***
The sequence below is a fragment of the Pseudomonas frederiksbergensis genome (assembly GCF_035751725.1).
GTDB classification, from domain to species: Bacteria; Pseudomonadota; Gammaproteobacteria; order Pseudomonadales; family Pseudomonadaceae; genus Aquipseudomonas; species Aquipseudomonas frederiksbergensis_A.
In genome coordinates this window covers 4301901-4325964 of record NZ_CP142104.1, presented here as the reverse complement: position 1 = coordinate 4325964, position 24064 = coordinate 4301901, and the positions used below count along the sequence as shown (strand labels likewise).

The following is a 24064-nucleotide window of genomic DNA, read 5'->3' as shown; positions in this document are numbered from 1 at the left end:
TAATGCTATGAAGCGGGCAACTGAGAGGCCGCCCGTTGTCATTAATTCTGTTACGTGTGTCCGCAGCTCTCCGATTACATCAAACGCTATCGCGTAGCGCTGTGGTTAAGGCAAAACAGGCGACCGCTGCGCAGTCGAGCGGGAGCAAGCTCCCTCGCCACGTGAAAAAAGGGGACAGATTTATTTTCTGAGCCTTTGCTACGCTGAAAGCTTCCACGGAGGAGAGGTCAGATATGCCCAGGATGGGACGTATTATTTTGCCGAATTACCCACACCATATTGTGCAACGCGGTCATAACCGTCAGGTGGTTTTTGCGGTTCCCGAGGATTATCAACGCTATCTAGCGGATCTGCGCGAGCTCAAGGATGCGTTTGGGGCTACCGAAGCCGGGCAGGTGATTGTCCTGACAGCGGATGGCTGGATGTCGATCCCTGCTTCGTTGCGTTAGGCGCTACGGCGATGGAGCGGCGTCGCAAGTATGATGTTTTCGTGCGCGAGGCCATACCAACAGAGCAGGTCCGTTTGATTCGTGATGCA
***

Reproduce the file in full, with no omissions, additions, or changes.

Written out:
The sequence below is a fragment of the Pseudomonas frederiksbergensis genome (assembly GCF_035751725.1).
GTDB classification, from domain to species: Bacteria; Pseudomonadota; Gammaproteobacteria; order Pseudomonadales; family Pseudomonadaceae; genus Aquipseudomonas; species Aquipseudomonas frederiksbergensis_A.
In genome coordinates this window covers 4301901-4325964 of record NZ_CP142104.1, presented here as the reverse complement: position 1 = coordinate 4325964, position 24064 = coordinate 4301901, and the positions used below count along the sequence as shown (strand labels likewise).

The following is a 24064-nucleotide window of genomic DNA, read 5'->3' as shown; positions in this document are numbered from 1 at the left end:
TAATGCTATGAAGCGGGCAACTGAGAGGCCGCCCGTTGTCATTAATTCTGTTACGTGTGTCCGCAGCTCTCCGATTACATCAAACGCTATCGCGTAGCGCTGTGGTTAAGGCAAAACAGGCGACCGCTGCGCAGTCGAGCGGGAGCAAGCTCCCTCGCCACGTGAAAAAAGGGGACAGATTTATTTTCTGAGCCTTTGCTACGCTGAAAGCTTCCACGGAGGAGAGGTCAGATATGCCCAGGATGGGACGTATTATTTTGCCGAATTACCCACACCATATTGTGCAACGCGGTCATAACCGTCAGGTGGTTTTTGCGGTTCCCGAGGATTATCAACGCTATCTAGCGGATCTGCGCGAGCTCAAGGATGCGTTTGGGGCTACCGAAGCCGGGCAGGTGATTGTCCTGACAGCGGATGGCTGGATGTCGATCCCTGCTTCGTTGCGTTAGGCGCTACGGCGATGGAGCGGCGTCGCAAGTATGATGTTTTCGTGCGCGAGGCCATACCAACAGAGCAGGTCCGTTTGATTCGTGATGCA